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For each piano exam grade, ABRSM publishes a book of music curated for that grade. In addition, they provide references to other pieces acceptable for that grade-level exam.

What criteria are used to curate the syllabus at each grade?

For a piano teacher (or student) looking to further supplement learning at a particular level, it seems knowing these criteria would be very useful.

There are, of course, a variety of grading systems for piano music. The RCM has theirs, and there is Jane Macgrath's Pianist's Guide to Standard Teaching and Performance Literature. But I'm specifically interested in the ABRSM criteria.


Related question: Help with understanding ABRSM grades?

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    What they don't do, which to my mind would make the learning of scales make sense, is to choose pieces which are in the keys of the particular scales needed for the grades in question.
    – Tim
    Dec 22, 2020 at 9:52
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    Royal schools are unlikely to discuss the finer points of the development of there syllabus with anyone not involved in it's development, and really why should they. The RCM is the big conserve in London, they really are two separate entities. I'm not sure if the rcm does any exams in it's own name (outside it's degree offerings)
    – Neil Meyer
    Jul 6, 2021 at 20:45

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While I don’t know for sure, I’d imagine their criteria is fairly complicated to apply..

When I was teaching Edexcel GCSE music students had to chose performance pieces which were then marked from a fairly ambiguous, fairly arbitrary table of statements about the performance, evaluating all the usual things. Mark’s given to a student were then modulated, based on a separate table which evaluated the difficulty level of the selected piece and then moved the overall mark up or down accordingly. The difficulty table was again fairly large and arbitrary and even with a few years experience it wasn’t obvious where various pieces may lay.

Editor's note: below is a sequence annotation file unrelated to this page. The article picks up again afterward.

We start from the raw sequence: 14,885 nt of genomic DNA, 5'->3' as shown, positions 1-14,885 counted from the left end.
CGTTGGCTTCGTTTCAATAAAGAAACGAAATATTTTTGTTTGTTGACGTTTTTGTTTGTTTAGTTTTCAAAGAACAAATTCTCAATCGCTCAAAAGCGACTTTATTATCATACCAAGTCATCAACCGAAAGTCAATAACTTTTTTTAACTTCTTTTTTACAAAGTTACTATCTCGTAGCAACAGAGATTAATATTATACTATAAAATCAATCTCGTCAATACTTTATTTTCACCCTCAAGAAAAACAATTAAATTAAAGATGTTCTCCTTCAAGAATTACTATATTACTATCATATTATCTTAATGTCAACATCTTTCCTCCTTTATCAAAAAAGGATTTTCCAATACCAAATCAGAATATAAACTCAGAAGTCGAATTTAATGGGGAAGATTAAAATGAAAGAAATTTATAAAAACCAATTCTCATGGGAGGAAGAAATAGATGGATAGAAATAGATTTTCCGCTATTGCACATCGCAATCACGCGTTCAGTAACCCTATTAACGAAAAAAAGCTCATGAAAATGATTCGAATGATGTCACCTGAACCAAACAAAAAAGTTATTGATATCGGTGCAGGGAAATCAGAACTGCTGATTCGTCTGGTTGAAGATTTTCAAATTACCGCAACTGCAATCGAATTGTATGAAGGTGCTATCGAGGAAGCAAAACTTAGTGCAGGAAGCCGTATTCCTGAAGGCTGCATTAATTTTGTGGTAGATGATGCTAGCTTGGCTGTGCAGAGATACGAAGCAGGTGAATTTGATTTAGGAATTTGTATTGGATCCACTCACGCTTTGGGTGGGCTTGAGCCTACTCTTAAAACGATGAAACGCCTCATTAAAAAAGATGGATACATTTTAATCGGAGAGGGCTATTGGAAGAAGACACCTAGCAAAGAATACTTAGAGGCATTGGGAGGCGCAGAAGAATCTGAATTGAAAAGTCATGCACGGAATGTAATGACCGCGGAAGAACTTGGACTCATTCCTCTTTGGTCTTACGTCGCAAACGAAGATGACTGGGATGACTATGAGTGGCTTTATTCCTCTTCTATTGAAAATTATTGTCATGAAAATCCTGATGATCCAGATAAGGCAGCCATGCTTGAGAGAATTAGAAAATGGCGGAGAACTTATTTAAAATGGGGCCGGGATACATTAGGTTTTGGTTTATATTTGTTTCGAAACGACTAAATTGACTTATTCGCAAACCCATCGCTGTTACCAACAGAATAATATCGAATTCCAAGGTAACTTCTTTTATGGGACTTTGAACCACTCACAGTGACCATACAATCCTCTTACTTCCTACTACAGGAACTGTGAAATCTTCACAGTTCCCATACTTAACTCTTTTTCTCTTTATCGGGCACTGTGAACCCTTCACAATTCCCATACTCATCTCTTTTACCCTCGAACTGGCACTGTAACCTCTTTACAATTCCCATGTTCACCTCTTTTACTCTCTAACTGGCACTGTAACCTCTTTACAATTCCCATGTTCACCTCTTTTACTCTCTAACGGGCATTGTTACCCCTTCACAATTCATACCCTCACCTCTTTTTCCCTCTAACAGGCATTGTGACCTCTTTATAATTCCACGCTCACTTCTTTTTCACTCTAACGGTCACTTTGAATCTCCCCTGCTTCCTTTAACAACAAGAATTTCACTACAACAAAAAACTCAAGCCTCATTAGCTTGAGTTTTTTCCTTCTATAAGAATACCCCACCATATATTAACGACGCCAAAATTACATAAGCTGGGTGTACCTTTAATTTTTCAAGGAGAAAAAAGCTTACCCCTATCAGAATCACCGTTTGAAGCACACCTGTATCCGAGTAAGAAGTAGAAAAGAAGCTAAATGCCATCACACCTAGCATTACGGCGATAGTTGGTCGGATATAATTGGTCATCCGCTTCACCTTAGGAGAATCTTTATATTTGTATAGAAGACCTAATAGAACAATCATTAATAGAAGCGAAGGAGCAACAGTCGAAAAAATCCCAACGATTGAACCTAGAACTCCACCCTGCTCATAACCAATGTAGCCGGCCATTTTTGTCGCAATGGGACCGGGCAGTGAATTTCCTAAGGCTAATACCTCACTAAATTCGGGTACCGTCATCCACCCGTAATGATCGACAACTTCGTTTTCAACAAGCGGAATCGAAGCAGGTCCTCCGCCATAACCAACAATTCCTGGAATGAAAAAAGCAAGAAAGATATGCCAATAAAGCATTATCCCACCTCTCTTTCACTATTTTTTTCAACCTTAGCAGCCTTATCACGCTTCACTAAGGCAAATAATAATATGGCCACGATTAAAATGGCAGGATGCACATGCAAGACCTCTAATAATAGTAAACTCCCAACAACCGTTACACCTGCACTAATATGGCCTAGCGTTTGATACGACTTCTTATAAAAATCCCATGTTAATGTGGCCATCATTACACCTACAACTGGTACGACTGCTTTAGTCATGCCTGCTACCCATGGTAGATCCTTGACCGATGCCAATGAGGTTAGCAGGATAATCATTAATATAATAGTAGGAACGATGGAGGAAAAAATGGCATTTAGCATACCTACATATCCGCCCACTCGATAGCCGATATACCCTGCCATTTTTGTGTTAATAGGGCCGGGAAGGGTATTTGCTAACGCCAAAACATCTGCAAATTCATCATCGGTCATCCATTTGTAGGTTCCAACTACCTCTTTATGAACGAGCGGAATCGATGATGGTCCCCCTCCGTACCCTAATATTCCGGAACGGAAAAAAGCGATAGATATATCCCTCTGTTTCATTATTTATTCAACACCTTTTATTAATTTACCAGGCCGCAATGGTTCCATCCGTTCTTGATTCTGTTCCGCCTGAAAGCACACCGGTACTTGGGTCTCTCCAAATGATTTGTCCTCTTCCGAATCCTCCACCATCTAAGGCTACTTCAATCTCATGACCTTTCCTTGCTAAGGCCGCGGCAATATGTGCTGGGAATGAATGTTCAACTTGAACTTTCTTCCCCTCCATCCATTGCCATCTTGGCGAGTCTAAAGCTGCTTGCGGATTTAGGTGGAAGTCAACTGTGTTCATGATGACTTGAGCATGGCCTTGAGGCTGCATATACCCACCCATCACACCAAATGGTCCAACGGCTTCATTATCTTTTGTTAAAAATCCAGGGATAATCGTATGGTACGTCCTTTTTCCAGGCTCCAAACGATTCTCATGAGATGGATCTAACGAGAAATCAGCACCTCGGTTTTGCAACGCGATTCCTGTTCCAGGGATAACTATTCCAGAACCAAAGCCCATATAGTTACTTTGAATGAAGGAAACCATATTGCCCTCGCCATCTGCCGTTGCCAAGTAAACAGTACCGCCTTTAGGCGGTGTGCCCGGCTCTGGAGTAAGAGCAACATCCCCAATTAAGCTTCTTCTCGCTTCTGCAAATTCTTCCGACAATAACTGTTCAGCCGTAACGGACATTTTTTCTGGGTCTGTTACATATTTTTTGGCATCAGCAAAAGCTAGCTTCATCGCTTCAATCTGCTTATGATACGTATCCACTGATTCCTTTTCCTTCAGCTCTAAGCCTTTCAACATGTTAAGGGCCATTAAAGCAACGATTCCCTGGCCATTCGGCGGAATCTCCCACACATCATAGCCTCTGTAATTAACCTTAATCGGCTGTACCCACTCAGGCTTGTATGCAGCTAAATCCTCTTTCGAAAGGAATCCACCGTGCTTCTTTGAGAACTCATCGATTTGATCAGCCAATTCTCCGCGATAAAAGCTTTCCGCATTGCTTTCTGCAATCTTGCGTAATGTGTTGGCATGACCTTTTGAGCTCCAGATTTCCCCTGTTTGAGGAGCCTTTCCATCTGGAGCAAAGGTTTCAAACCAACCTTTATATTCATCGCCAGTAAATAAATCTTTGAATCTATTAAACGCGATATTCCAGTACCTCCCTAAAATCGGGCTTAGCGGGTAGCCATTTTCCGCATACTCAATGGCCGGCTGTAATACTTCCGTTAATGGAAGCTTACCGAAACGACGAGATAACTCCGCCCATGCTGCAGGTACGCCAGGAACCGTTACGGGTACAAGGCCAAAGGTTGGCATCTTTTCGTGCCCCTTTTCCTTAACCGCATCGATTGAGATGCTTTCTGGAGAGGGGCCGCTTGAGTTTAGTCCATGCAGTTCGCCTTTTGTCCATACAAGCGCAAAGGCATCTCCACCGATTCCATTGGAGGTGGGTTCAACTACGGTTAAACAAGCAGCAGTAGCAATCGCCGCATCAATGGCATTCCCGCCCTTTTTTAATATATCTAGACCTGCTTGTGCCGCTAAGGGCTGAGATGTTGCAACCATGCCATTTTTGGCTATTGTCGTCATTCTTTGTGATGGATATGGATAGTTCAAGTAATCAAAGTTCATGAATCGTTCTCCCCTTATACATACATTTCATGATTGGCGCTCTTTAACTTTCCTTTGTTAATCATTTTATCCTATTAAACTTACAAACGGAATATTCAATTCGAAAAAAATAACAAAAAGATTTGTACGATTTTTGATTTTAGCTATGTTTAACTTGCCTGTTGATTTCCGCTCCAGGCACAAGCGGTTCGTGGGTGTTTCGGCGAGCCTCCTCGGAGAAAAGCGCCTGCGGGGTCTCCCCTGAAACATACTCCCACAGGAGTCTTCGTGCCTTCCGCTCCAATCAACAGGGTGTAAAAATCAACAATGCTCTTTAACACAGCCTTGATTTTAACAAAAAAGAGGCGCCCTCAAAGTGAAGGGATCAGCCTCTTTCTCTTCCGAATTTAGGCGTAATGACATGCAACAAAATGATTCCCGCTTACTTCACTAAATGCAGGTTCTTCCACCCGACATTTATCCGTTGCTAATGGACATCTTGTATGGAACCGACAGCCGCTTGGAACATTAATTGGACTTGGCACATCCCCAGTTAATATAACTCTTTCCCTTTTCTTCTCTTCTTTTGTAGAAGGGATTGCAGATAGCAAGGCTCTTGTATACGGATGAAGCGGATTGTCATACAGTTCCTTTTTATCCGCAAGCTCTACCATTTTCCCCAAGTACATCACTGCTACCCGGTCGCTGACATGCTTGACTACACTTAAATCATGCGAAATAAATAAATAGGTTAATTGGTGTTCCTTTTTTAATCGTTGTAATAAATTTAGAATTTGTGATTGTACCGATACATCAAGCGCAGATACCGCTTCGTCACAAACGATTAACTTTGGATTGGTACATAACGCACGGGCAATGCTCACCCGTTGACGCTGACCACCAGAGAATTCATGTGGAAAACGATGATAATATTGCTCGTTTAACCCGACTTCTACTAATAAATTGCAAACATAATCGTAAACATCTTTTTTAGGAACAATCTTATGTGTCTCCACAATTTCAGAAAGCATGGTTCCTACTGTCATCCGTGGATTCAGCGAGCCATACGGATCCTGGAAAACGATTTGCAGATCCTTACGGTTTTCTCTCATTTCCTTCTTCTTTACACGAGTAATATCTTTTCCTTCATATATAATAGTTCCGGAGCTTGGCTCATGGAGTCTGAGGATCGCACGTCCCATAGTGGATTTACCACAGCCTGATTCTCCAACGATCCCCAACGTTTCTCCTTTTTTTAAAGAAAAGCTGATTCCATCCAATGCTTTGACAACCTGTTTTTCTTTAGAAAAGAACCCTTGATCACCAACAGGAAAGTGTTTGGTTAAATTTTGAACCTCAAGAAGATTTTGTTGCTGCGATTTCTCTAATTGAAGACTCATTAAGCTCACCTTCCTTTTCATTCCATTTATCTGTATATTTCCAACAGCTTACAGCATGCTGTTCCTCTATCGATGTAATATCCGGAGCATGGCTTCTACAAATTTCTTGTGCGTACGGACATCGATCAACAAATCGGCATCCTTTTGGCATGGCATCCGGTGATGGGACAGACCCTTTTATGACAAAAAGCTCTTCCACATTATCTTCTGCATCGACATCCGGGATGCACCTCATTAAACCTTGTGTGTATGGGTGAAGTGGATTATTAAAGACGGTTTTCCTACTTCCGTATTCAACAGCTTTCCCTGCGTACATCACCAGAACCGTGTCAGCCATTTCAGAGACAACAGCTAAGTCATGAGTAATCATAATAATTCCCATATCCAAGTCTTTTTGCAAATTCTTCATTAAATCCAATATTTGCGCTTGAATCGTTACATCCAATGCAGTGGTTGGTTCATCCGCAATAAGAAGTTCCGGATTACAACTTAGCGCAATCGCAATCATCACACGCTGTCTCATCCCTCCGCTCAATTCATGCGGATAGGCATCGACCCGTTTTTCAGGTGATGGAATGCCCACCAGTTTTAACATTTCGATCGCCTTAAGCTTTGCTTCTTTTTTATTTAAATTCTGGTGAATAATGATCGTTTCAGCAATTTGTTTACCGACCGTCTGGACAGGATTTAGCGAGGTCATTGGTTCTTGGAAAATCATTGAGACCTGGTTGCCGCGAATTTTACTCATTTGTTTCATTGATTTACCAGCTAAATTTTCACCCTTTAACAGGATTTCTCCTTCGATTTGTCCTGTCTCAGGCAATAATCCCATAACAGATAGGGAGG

This is then sent off to the moderators who would again adjust your decisions and come back with comments, ie ‘the melody line is indeed difficult but the rhythm in the left hand at that point is simple so it doesn’t overall qualify as ‘significantly difficult’ to increase the mark’. Moderators moderations would no doubt be further moderated internally with calls on respective level of pieces being refined over the years.

So going back to ABRSM, I would imagine they have a similar process, and probably spend a lot of time evaluating which pieces will go in their various books, with various standard tables to collate types and levels of difficulty, various levels of oversight on the process and some level of training of how to evaluate in various different circumstances that pop up in pieces less often. I would imagine that if their WAS a table of criteria they could release in order to aid the free choice piece then it would possibly be only half the story without a lot of notes on how to use it.

This is annoying or course, especially with the free choice piece. In my experience the students tend to chose the free choice piece from some other publication where the grade level is more or less known already from another board, previous specification or has been otherwise evaluated at some point to be of a certain grade. If students wish to chose a new piece then this can be a bit of a wild card of course, and the advice from the ABRSM website is to stick to a similar kind of material for easier comparison, work closely with your teacher (though I imagine you are the teacher here!) and pick something that is a known level if possible… I agree some guidance would be welcomed, though as this level of freedom is a relatively new thing and the existing criteria for evaluating the level of a piece is likely convoluted, and ultimately decided by individuals within ABRSM, it may be a while before we see anything, if at all.

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